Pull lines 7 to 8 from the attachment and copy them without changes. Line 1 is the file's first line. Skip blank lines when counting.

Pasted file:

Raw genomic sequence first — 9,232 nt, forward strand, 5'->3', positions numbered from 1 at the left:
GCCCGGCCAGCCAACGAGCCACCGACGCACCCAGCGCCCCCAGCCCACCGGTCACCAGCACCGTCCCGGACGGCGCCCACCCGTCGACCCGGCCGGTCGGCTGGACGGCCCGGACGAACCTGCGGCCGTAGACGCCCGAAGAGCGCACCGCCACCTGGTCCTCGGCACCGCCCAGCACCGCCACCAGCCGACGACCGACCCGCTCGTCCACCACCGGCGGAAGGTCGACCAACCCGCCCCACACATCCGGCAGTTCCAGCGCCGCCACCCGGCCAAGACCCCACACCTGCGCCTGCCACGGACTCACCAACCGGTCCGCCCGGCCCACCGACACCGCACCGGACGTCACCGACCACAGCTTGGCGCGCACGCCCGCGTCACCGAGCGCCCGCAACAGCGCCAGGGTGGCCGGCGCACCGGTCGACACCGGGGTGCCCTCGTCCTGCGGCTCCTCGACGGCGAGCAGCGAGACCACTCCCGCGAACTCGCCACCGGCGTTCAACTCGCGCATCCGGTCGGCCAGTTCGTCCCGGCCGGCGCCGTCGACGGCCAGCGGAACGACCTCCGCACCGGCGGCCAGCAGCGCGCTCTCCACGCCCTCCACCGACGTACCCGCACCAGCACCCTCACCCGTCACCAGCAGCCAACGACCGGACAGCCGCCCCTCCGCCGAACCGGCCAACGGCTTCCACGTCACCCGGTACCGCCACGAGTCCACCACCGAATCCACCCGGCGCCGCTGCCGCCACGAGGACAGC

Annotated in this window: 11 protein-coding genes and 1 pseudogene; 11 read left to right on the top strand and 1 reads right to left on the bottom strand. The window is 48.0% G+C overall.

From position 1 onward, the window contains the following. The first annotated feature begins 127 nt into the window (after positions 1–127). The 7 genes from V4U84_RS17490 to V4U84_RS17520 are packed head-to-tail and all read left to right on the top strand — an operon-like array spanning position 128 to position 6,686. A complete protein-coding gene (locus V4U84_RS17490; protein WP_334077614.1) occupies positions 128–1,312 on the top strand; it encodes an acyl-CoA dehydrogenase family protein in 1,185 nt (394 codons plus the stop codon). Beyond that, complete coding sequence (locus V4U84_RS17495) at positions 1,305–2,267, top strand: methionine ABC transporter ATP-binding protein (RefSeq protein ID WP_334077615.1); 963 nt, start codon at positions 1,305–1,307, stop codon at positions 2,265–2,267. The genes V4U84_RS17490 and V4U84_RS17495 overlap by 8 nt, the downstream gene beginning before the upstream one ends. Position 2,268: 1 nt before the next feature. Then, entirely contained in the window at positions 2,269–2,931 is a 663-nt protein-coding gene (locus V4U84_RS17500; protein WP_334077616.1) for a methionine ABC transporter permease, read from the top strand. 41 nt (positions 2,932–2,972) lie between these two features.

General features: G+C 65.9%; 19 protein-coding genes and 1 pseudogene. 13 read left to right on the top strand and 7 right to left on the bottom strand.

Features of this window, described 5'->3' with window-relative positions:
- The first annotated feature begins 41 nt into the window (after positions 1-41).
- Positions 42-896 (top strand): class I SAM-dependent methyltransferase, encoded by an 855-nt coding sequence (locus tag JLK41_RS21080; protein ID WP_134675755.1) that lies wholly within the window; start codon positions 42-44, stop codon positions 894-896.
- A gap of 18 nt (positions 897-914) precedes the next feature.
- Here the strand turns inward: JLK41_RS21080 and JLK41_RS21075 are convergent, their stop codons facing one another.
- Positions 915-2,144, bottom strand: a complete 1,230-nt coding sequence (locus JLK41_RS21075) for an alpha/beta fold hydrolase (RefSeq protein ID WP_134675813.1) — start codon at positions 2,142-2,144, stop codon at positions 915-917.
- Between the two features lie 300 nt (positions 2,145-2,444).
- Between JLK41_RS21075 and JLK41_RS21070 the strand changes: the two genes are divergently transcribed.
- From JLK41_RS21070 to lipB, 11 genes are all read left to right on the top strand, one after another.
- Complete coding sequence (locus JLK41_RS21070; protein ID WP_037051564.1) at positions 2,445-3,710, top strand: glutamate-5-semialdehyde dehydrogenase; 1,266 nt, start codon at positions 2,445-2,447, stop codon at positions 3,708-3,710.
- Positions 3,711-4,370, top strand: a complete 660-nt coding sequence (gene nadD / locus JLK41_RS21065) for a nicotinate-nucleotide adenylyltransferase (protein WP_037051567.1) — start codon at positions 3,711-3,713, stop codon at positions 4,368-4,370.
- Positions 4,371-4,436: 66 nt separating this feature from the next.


- The first annotated feature begins 41 nt into the window (after positions 1-41).
- Positions 42-896 (top strand): class I SAM-dependent methyltransferase, encoded by an 855-nt coding sequence (locus tag JLK41_RS21080; protein ID WP_134675755.1) that lies wholly within the window; start codon positions 42-44, stop codon positions 894-896.